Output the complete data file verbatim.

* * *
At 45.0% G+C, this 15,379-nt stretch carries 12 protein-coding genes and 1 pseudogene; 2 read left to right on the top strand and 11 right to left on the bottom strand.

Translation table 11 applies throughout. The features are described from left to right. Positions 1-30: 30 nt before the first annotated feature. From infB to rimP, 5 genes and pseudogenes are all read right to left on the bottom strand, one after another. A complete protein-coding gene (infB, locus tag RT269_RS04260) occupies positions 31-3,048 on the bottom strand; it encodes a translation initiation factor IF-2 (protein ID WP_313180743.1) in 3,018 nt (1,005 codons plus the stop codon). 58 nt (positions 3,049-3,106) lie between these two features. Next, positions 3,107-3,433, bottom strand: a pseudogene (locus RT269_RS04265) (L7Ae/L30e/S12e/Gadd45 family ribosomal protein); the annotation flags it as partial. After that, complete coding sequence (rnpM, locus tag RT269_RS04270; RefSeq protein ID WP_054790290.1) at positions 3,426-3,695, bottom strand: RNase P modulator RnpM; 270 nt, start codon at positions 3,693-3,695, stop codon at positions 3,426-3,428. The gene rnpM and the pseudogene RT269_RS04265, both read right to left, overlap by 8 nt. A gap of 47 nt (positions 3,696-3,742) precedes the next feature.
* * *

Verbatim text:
At 45.0% G+C, this 15,379-nt stretch carries 12 protein-coding genes and 1 pseudogene; 2 read left to right on the top strand and 11 right to left on the bottom strand.

Translation table 11 applies throughout. The features are described from left to right. Positions 1-30: 30 nt before the first annotated feature. From infB to rimP, 5 genes and pseudogenes are all read right to left on the bottom strand, one after another. A complete protein-coding gene (infB, locus tag RT269_RS04260) occupies positions 31-3,048 on the bottom strand; it encodes a translation initiation factor IF-2 (protein ID WP_313180743.1) in 3,018 nt (1,005 codons plus the stop codon). 58 nt (positions 3,049-3,106) lie between these two features. Next, positions 3,107-3,433, bottom strand: a pseudogene (locus RT269_RS04265) (L7Ae/L30e/S12e/Gadd45 family ribosomal protein); the annotation flags it as partial. After that, complete coding sequence (rnpM, locus tag RT269_RS04270; RefSeq protein ID WP_054790290.1) at positions 3,426-3,695, bottom strand: RNase P modulator RnpM; 270 nt, start codon at positions 3,693-3,695, stop codon at positions 3,426-3,428. The gene rnpM and the pseudogene RT269_RS04265, both read right to left, overlap by 8 nt. A gap of 47 nt (positions 3,696-3,742) precedes the next feature.